As one of the most popular cuisines in the whole world, Chinese cuisine offers a lot of varied and rich flavors that makes it a favorite not only among locals, but also among foreigners. In addition to the exciting flavors, the generally healthy aspect of Chinese food depends on the method of cooking that is used. Steaming, boiling, stir-frying are cooking techniques applied to many of the dishes and these are viewed as healthier than deep frying and baking which are prevalent in American cooking. Below is a look at the essential components of a traditional Chinese meal or diet, which you can easily incorporate into your own meals for a healthier diet.
Grains are a staple food of Chinese people. However the type of grain consumed is different depending on location. Chinese in the north are known to mostly consume wheat, which they put into bread, noodles, and steamed buns while those in the south are known to consume rice. Rice is usually steamed and is served in bowls, while the noodles come in different sizes and textures and are used in soups or fried toppings.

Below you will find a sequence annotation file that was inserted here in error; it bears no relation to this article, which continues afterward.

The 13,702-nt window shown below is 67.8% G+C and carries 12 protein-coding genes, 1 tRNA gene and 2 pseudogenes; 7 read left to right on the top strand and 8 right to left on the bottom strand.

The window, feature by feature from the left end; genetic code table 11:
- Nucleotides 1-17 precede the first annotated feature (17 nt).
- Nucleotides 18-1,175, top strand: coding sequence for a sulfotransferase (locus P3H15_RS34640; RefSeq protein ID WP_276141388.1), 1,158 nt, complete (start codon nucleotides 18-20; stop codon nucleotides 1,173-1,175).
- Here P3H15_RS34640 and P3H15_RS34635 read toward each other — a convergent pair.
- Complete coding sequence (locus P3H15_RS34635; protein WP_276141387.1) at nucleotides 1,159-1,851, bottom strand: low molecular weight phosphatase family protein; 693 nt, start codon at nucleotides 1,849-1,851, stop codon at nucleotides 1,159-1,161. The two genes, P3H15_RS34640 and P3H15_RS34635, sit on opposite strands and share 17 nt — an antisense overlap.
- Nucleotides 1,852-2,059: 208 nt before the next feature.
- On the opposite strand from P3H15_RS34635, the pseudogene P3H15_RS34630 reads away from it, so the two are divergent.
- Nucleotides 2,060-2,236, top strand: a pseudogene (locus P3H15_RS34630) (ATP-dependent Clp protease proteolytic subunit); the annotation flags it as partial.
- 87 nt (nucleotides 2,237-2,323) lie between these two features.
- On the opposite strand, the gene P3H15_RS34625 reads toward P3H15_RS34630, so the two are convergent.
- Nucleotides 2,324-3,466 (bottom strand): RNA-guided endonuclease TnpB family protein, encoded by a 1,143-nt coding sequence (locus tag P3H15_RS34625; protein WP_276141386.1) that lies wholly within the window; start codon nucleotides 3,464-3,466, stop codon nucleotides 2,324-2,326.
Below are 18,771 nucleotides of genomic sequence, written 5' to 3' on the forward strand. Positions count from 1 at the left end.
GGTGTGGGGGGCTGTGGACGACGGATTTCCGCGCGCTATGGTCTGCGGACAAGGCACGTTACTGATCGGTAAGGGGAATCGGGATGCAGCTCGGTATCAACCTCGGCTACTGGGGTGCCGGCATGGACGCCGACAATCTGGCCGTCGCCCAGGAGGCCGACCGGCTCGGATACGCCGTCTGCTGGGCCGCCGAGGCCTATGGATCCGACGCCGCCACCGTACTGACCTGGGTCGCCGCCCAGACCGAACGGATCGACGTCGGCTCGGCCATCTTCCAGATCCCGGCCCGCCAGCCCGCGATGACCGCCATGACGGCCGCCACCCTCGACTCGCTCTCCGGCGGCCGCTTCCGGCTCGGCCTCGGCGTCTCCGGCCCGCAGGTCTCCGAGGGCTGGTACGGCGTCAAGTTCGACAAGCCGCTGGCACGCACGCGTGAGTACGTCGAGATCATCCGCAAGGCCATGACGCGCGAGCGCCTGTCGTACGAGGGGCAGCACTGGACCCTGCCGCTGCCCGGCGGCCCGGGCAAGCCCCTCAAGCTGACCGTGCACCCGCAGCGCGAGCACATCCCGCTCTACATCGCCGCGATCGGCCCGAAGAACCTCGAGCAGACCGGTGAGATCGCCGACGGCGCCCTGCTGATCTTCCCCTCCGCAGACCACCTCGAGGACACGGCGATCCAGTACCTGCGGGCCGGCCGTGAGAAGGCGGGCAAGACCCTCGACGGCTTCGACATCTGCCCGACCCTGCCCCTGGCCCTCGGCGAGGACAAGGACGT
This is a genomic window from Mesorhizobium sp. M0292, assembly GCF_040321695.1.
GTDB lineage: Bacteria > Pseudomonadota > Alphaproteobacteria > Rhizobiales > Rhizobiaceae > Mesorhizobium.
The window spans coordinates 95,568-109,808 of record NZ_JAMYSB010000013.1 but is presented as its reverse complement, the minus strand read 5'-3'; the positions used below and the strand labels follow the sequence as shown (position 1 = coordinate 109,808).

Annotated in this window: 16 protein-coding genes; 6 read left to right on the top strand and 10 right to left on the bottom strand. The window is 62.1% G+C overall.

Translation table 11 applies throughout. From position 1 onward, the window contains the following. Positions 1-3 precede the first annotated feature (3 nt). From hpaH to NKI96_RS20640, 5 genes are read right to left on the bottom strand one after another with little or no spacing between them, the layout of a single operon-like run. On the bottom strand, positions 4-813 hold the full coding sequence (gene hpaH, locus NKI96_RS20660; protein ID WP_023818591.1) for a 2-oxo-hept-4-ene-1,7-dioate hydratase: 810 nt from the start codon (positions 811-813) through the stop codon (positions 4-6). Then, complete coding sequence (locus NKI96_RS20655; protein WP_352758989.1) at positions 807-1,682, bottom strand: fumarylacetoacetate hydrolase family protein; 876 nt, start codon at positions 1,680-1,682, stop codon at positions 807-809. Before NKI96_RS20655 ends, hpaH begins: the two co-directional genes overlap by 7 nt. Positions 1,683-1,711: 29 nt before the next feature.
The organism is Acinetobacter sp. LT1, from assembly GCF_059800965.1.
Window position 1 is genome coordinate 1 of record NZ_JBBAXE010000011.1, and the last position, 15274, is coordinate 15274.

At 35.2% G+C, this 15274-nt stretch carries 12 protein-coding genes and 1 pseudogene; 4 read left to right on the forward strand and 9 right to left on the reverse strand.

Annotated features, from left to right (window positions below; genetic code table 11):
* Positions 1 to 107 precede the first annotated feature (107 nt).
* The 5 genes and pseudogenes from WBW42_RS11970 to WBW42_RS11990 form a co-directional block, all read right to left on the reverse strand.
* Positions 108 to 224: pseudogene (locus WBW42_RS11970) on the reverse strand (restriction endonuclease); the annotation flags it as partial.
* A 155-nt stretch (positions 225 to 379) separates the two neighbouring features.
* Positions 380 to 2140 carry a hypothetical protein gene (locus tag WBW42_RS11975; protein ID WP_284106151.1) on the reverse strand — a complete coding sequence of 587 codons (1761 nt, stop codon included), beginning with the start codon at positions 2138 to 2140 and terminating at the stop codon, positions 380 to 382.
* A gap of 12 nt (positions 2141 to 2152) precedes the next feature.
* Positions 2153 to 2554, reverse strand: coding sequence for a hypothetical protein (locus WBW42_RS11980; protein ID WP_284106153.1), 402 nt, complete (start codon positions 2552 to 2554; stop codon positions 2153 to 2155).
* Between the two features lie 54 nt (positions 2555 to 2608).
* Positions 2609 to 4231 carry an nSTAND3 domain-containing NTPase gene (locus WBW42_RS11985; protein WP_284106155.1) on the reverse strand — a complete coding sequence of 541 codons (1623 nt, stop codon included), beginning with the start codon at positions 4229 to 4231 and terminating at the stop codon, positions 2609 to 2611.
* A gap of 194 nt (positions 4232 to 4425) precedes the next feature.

Also called bean curd, tofu is a soy-based product that the Chinese use as a substitute for meat products or for cheese. It is inexpensive and is a versatile ingredient that can be cooked and served in a number of ways. Pickled tofu, mango tofu, egg tofu, and fried tofu are only some of the forms in which the Chinese prepare tofu. With its low amount of calories and fat, and high content of iron and minerals, tofu is considered highly nutritious – a good alternative to other fatty protein sources.
The Chinese are one of the first people to cultivate and drink tea, which is enjoyed by people from all social classes. There are different varieties of tea available depending on the region that produced it. Tea is commonly enjoyed with dim sum or desserts, but can also be taken alongside a meal or after it.